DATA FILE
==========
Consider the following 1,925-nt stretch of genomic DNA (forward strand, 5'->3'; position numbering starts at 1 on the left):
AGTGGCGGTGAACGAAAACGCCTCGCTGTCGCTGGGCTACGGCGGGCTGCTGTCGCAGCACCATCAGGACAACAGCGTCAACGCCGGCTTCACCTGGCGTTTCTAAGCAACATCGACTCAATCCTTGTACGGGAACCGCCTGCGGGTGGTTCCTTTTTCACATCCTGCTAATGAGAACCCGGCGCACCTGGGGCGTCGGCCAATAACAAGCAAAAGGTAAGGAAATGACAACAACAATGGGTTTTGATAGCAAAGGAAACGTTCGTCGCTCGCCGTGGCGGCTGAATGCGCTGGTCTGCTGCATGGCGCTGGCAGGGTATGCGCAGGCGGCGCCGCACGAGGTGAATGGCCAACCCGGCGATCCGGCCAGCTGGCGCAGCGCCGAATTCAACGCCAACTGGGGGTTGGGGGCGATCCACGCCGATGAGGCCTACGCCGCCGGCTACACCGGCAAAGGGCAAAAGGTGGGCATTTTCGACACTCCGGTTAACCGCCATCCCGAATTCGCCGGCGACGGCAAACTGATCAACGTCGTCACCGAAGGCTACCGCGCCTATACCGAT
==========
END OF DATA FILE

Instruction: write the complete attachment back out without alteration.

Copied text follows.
Consider the following 1,925-nt stretch of genomic DNA (forward strand, 5'->3'; position numbering starts at 1 on the left):
AGTGGCGGTGAACGAAAACGCCTCGCTGTCGCTGGGCTACGGCGGGCTGCTGTCGCAGCACCATCAGGACAACAGCGTCAACGCCGGCTTCACCTGGCGTTTCTAAGCAACATCGACTCAATCCTTGTACGGGAACCGCCTGCGGGTGGTTCCTTTTTCACATCCTGCTAATGAGAACCCGGCGCACCTGGGGCGTCGGCCAATAACAAGCAAAAGGTAAGGAAATGACAACAACAATGGGTTTTGATAGCAAAGGAAACGTTCGTCGCTCGCCGTGGCGGCTGAATGCGCTGGTCTGCTGCATGGCGCTGGCAGGGTATGCGCAGGCGGCGCCGCACGAGGTGAATGGCCAACCCGGCGATCCGGCCAGCTGGCGCAGCGCCGAATTCAACGCCAACTGGGGGTTGGGGGCGATCCACGCCGATGAGGCCTACGCCGCCGGCTACACCGGCAAAGGGCAAAAGGTGGGCATTTTCGACACTCCGGTTAACCGCCATCCCGAATTCGCCGGCGACGGCAAACTGATCAACGTCGTCACCGAAGGCTACCGCGCCTATACCGAT